Early loss of teeth can result in esthetic and functional disorders for the patient, who may suffer from psychosocial problems. Reduction or elimination of palatal coverage with maxillary implant-supported prostheses may be perceived as advantageous to patients in providing greater comfort through reduction of tissue coverage.24
The presented patient was treated with a fixed hybrid prosthesis, which was described as the treatment of choice for the atrophic maxilla.8 Because a fixed solution was sought, in light of the young age of the patient, a maxillary detachable prosthesis was preferred owing to the reduced number of maxillary implants. As is well known, maxillary prosthetic restorations on osseointegrated implants are often problematic because of implant location and orientation and the need for lip support. The hybrid prosthesis provides functional and biomechanical stability that is superior to that of a resilient overdenture, along with a cosmetic and phonetic result that often proves superior to that of a full-arch implant-supported fixed bridge.8,25,26 In the mandible, an implant-retained overdenture was preferred to implant-retained fixed prostheses because of severe alveolar atrophy in the mandibular posterior areas, making insertion of additional implants impossible.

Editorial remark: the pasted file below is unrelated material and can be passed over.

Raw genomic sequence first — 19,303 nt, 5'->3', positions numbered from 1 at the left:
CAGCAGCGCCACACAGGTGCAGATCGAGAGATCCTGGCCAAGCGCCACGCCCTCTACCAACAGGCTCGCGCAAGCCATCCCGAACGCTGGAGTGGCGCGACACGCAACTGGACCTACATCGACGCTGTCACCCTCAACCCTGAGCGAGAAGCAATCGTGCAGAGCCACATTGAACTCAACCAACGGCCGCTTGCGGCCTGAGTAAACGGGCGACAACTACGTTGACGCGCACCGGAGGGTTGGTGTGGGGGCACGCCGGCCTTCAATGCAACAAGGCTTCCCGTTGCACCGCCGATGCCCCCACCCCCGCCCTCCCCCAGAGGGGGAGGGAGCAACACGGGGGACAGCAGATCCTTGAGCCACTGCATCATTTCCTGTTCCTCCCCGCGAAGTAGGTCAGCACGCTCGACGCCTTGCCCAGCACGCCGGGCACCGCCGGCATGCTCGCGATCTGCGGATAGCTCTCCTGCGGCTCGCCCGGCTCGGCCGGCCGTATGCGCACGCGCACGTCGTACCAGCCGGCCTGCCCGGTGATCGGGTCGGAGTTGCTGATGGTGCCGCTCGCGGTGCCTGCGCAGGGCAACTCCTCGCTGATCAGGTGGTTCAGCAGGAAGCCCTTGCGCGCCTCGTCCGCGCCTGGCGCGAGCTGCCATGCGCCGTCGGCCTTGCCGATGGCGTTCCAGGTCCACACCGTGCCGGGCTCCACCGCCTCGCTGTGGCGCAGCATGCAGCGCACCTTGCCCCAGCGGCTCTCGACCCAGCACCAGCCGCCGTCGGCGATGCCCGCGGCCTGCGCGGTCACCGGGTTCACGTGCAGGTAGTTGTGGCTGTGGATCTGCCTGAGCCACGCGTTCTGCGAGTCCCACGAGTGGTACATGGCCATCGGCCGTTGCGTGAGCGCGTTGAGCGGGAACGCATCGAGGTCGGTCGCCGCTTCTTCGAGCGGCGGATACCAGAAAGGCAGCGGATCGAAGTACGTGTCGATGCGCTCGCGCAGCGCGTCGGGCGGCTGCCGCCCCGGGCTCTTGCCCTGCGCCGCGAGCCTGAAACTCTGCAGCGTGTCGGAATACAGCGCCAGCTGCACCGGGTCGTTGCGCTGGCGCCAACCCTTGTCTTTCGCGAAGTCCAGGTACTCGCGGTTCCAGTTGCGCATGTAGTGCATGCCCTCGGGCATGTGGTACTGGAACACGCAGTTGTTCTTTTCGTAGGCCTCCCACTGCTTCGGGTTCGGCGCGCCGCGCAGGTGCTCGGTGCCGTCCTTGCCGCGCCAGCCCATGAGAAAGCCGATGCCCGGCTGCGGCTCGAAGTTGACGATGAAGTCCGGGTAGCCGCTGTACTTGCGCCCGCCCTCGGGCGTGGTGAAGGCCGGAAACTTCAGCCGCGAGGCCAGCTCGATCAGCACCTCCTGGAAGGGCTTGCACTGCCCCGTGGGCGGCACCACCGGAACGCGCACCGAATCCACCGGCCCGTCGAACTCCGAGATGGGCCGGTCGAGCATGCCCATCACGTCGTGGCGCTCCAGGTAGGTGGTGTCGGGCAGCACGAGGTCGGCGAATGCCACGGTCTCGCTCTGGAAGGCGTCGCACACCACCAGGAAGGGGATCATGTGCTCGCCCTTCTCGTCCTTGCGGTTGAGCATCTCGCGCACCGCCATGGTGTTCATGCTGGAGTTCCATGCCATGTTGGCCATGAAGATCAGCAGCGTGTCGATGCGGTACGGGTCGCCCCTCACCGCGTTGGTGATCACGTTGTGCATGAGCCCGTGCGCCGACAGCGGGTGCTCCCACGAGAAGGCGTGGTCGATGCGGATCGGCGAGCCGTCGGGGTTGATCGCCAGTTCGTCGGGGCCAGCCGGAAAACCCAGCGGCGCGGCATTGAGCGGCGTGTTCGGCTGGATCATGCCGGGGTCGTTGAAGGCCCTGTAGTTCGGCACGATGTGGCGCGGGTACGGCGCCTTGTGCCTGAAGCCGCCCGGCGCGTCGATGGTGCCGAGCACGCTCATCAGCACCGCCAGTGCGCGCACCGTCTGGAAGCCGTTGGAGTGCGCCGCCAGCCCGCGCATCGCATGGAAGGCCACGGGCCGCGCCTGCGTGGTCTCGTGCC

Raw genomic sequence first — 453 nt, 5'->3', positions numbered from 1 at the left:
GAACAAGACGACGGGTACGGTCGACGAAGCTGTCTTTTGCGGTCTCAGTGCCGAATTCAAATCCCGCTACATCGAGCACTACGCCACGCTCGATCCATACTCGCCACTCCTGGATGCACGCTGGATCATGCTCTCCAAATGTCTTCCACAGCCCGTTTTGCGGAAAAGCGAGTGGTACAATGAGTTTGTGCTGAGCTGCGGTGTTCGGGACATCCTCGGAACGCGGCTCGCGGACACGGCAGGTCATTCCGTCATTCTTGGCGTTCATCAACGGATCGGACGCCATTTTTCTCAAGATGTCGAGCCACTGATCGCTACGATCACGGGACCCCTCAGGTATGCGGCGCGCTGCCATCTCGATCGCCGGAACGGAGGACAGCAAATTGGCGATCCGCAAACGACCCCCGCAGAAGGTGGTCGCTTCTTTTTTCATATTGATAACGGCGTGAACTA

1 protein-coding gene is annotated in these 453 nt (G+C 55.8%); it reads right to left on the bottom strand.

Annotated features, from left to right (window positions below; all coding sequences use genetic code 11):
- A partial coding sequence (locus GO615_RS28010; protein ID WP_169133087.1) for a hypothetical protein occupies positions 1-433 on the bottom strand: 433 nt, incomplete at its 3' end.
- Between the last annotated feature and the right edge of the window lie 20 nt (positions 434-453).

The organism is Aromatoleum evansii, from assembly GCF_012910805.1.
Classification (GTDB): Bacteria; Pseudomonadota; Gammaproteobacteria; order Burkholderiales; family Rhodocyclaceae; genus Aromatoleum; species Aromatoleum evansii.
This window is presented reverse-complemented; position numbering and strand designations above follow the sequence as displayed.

The patient was cooperative, and mouth opening was sufficient for insertion of the implants by using short drills supplied by the manufacturer. Because of this, neither special instrumentation nor general anesthesia was needed to gain access to the oral cavity during surgery.